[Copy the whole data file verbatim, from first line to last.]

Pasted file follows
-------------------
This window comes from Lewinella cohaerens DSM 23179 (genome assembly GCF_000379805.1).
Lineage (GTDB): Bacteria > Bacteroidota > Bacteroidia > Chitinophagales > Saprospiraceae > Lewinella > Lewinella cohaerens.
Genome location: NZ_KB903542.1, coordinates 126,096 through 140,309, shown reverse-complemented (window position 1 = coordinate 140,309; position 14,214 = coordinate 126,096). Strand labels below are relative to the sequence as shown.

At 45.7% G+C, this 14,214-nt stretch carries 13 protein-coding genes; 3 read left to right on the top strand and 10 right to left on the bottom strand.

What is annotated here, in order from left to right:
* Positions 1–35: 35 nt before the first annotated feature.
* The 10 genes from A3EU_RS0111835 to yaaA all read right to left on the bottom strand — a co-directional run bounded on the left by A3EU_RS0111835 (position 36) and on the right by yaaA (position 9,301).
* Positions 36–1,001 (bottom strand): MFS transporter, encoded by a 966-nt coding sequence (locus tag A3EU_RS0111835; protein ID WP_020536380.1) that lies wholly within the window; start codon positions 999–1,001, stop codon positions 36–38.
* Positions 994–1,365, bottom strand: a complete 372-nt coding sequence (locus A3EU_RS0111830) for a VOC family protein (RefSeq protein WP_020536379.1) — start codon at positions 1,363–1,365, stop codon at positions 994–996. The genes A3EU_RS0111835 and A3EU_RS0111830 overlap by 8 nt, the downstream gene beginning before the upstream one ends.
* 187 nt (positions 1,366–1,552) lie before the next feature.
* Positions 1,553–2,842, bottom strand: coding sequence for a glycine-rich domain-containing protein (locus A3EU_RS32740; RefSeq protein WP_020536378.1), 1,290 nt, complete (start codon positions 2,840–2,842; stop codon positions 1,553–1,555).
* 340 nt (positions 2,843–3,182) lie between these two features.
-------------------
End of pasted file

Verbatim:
This window comes from Lewinella cohaerens DSM 23179 (genome assembly GCF_000379805.1).
Lineage (GTDB): Bacteria > Bacteroidota > Bacteroidia > Chitinophagales > Saprospiraceae > Lewinella > Lewinella cohaerens.
Genome location: NZ_KB903542.1, coordinates 126,096 through 140,309, shown reverse-complemented (window position 1 = coordinate 140,309; position 14,214 = coordinate 126,096). Strand labels below are relative to the sequence as shown.

At 45.7% G+C, this 14,214-nt stretch carries 13 protein-coding genes; 3 read left to right on the top strand and 10 right to left on the bottom strand.

What is annotated here, in order from left to right:
* Positions 1–35: 35 nt before the first annotated feature.
* The 10 genes from A3EU_RS0111835 to yaaA all read right to left on the bottom strand — a co-directional run bounded on the left by A3EU_RS0111835 (position 36) and on the right by yaaA (position 9,301).
* Positions 36–1,001 (bottom strand): MFS transporter, encoded by a 966-nt coding sequence (locus tag A3EU_RS0111835; protein ID WP_020536380.1) that lies wholly within the window; start codon positions 999–1,001, stop codon positions 36–38.
* Positions 994–1,365, bottom strand: a complete 372-nt coding sequence (locus A3EU_RS0111830) for a VOC family protein (RefSeq protein WP_020536379.1) — start codon at positions 1,363–1,365, stop codon at positions 994–996. The genes A3EU_RS0111835 and A3EU_RS0111830 overlap by 8 nt, the downstream gene beginning before the upstream one ends.
* 187 nt (positions 1,366–1,552) lie before the next feature.
* Positions 1,553–2,842, bottom strand: coding sequence for a glycine-rich domain-containing protein (locus A3EU_RS32740; RefSeq protein WP_020536378.1), 1,290 nt, complete (start codon positions 2,840–2,842; stop codon positions 1,553–1,555).
* 340 nt (positions 2,843–3,182) lie between these two features.